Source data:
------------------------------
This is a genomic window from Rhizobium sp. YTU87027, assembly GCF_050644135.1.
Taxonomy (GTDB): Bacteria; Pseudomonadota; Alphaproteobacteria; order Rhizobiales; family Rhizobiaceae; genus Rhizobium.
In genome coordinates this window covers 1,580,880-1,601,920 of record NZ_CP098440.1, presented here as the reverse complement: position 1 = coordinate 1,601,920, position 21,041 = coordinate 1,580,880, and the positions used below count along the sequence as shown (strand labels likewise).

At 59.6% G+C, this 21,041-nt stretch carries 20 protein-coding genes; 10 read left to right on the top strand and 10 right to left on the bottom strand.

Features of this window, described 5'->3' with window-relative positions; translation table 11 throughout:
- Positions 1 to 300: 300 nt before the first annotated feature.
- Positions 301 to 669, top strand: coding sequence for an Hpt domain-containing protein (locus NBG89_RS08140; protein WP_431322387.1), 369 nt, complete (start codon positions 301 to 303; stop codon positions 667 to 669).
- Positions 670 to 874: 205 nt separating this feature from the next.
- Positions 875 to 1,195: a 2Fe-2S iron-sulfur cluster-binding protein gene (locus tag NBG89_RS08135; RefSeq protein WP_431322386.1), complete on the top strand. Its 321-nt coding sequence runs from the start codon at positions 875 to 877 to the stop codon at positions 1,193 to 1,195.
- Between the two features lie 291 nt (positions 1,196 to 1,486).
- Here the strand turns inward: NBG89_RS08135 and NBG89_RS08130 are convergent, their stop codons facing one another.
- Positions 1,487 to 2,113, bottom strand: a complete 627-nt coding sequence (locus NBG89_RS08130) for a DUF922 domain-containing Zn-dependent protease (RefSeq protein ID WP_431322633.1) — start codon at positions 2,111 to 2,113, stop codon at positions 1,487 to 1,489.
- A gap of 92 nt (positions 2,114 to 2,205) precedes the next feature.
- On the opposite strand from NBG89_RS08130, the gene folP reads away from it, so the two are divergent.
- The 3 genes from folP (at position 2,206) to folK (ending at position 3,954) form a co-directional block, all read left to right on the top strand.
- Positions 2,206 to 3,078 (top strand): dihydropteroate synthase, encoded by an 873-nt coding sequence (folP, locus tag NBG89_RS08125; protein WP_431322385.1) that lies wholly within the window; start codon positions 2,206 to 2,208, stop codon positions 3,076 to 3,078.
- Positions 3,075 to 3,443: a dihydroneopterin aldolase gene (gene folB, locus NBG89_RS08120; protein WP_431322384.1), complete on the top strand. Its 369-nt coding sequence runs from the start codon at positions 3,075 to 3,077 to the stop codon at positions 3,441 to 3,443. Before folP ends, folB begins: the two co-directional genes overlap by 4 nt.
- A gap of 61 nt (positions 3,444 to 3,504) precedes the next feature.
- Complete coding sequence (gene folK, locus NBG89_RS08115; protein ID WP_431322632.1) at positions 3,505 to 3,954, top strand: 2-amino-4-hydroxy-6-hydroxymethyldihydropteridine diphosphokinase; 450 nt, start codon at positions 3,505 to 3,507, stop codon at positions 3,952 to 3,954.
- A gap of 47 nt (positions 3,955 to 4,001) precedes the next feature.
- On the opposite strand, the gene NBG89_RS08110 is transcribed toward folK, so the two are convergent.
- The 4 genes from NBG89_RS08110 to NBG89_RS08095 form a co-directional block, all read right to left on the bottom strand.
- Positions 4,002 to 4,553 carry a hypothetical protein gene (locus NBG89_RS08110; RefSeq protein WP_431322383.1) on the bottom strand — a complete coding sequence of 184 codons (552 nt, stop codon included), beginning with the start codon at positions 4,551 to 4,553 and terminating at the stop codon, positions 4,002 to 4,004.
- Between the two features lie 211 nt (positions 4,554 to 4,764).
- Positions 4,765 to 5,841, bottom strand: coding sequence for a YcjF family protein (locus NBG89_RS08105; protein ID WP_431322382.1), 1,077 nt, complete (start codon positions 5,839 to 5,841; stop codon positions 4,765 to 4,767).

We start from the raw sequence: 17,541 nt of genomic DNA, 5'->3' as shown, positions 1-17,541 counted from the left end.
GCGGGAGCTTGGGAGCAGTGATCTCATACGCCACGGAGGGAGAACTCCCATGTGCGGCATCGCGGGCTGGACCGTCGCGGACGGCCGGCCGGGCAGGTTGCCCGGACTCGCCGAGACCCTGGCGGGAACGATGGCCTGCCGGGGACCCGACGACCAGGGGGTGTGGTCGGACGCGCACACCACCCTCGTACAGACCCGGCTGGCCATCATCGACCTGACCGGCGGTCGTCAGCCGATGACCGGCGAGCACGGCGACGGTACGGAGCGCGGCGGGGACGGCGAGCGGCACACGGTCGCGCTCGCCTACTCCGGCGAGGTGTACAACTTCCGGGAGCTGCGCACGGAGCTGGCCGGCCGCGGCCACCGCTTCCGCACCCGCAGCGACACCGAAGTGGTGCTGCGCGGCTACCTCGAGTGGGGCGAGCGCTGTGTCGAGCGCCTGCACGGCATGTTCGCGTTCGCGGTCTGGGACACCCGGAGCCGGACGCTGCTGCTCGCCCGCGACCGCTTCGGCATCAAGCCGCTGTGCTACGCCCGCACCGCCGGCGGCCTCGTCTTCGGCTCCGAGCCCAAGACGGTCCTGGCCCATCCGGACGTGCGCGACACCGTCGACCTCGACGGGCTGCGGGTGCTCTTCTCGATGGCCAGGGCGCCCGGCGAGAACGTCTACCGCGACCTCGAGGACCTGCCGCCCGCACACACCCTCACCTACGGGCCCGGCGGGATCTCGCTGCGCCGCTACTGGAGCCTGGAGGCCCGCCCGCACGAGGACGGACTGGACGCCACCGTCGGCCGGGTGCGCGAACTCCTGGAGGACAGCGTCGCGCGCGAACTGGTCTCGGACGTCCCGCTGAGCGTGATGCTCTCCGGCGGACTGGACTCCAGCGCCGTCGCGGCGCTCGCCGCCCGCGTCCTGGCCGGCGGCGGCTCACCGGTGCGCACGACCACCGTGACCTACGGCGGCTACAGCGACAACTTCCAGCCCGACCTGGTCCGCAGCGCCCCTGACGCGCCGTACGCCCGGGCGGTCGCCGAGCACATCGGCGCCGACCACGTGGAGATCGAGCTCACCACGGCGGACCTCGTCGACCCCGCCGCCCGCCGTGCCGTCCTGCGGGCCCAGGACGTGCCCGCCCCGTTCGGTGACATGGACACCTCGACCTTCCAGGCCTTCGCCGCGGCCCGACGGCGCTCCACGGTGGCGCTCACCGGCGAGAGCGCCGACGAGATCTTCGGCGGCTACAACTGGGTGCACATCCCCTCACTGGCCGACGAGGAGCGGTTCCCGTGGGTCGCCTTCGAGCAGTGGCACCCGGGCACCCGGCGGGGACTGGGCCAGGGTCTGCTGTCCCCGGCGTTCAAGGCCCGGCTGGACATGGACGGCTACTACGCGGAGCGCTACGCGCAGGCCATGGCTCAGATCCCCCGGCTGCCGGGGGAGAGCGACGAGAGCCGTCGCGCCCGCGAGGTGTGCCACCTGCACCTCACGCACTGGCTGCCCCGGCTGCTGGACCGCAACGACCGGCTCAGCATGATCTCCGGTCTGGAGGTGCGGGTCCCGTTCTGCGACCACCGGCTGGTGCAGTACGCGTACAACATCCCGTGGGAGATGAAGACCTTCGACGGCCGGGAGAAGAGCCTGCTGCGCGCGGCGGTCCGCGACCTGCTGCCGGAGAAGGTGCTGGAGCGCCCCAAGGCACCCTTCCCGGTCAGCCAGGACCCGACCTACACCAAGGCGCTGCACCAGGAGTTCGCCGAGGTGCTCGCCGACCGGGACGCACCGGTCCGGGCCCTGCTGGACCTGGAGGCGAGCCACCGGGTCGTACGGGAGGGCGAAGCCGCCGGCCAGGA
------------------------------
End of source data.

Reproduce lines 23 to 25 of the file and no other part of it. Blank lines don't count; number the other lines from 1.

- Positions 4,002 to 4,553 carry a hypothetical protein gene (locus NBG89_RS08110; RefSeq protein WP_431322383.1) on the bottom strand — a complete coding sequence of 184 codons (552 nt, stop codon included), beginning with the start codon at positions 4,551 to 4,553 and terminating at the stop codon, positions 4,002 to 4,004.
- Between the two features lie 211 nt (positions 4,554 to 4,764).
- Positions 4,765 to 5,841, bottom strand: coding sequence for a YcjF family protein (locus NBG89_RS08105; protein ID WP_431322382.1), 1,077 nt, complete (start codon positions 5,839 to 5,841; stop codon positions 4,765 to 4,767).